Estimating the benefits of linking ties in a deeply divided society: considering the relationship between domestic workers and their employers in South Africa
In South Africa social exclusion remains a problem due to the multiple and overlapping divisions in post-apartheid society and the lack of linking ties bridging the worlds of those who have plenty and those without. To quantify the potential benefit of such linking ties for socio-economic mobility, we examine the relationship between domestic workers and their employers – a case where we find frequent, proximate and intimate contact between individuals from these two different worlds. We construct a well matched comparison group for domestic workers via propensity score matching using a pooled version of seven General Household Surveys. The households of domestic workers appear to have lower unemployment duration and better quality jobs, a higher likelihood of owning assets and a lower prevalence of child and adult hunger. These differences provide evidence that the linking ties of domestic workers with their more affluent employers increase well-being in a way that is consistent with social network theory.
|Date of creation:||2013|
|Date of revision:|
|Contact details of provider:|| Postal: Private Bag X1, 7602 Matieland|
Fax: +27 (0)21-808 2409
Web page: http://www.ekon.sun.ac.za
More information through EDIRC
Please report citation or reference errors to , or , if you are the registered author of the cited work, log in to your RePEc Author Service profile, click on "citations" and make appropriate adjustments.:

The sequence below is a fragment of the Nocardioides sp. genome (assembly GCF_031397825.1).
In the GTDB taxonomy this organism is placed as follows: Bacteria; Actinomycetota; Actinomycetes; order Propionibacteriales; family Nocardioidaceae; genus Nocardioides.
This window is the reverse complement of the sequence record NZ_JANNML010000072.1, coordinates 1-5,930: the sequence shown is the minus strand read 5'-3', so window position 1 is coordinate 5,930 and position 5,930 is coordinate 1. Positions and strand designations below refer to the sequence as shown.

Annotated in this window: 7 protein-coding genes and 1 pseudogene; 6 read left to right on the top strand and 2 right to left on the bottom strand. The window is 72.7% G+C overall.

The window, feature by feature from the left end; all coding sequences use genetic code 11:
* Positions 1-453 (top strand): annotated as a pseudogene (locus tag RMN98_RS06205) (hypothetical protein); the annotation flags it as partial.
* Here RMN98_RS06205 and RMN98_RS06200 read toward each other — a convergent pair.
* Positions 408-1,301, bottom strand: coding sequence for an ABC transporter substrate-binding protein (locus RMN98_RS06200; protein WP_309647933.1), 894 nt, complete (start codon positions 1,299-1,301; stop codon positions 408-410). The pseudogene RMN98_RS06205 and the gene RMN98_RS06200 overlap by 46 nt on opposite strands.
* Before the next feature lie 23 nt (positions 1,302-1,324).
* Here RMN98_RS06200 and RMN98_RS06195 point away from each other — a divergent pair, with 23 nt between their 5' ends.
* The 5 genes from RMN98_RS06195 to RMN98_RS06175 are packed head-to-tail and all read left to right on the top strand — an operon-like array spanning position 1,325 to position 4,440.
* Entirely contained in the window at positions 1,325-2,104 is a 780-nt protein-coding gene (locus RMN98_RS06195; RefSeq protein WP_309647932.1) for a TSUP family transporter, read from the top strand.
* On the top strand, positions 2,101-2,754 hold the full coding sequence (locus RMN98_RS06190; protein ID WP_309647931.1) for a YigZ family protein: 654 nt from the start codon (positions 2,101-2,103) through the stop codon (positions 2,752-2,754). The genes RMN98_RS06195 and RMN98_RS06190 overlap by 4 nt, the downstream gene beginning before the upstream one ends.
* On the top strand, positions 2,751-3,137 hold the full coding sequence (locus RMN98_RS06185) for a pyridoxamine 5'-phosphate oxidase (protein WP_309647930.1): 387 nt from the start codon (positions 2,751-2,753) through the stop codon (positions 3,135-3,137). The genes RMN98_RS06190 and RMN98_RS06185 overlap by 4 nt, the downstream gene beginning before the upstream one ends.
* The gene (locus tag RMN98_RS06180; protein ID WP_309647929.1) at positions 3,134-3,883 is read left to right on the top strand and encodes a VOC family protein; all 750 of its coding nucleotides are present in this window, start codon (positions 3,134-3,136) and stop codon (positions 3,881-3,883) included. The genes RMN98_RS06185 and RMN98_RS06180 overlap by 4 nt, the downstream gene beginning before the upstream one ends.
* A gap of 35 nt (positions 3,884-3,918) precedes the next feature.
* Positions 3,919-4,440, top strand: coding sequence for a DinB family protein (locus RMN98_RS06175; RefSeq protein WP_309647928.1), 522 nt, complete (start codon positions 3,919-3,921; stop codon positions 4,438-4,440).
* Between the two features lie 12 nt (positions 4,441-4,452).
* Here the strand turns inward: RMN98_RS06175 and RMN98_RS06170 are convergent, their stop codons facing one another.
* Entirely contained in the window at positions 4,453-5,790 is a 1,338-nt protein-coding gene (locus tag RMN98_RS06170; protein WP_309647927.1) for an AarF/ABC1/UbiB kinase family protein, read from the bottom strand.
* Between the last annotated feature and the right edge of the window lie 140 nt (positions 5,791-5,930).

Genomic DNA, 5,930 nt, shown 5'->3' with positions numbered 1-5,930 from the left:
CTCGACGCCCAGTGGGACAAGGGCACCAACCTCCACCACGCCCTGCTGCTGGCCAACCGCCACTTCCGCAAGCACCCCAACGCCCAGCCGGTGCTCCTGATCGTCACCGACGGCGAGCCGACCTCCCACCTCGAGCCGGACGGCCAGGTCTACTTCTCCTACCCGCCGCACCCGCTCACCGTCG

- Woolcock, Michael & Narayan, Deepa, 2000. "Social Capital: Implications for Development Theory, Research, and Policy," World Bank Research Observer, World Bank Group, vol. 15(2), pages 225-49, August.
- Mogues, Tewodaj & Carter, Michael, 2005.
"Social capital and the reproduction of economic inequality in polarized societies,"
DSGD discussion papers
25, International Food Policy Research Institute (IFPRI).
- Tewodaj Mogues & Michael Carter, 2005. "Social capital and the reproduction of economic inequality in polarized societies," Journal of Economic Inequality, Springer, vol. 3(3), pages 193-219, December.
- Sascha O. Becker & Andrea Ichino, 2002. "Estimation of average treatment effects based on propensity scores," Stata Journal, StataCorp LP, vol. 2(4), pages 358-377, November.
- Tom Hertz, 2005.
"The Effect of Minimum Wages on the Employment and Earnings of South Africa's Domestic Service Workers,"
Upjohn Working Papers and Journal Articles
05-120, W.E. Upjohn Institute for Employment Research.
- Tom Hertz, 2005. "The Effect of Minimum Wages on the Employment and Earnings of South Africa’s Domestic Service Workers," Working Papers 05099, University of Cape Town, Development Policy Research Unit.
- Lawrence F. Katz, 1986.
"Efficiency Wage Theories: A Partial Evaluation,"
NBER Working Papers
1906, National Bureau of Economic Research, Inc.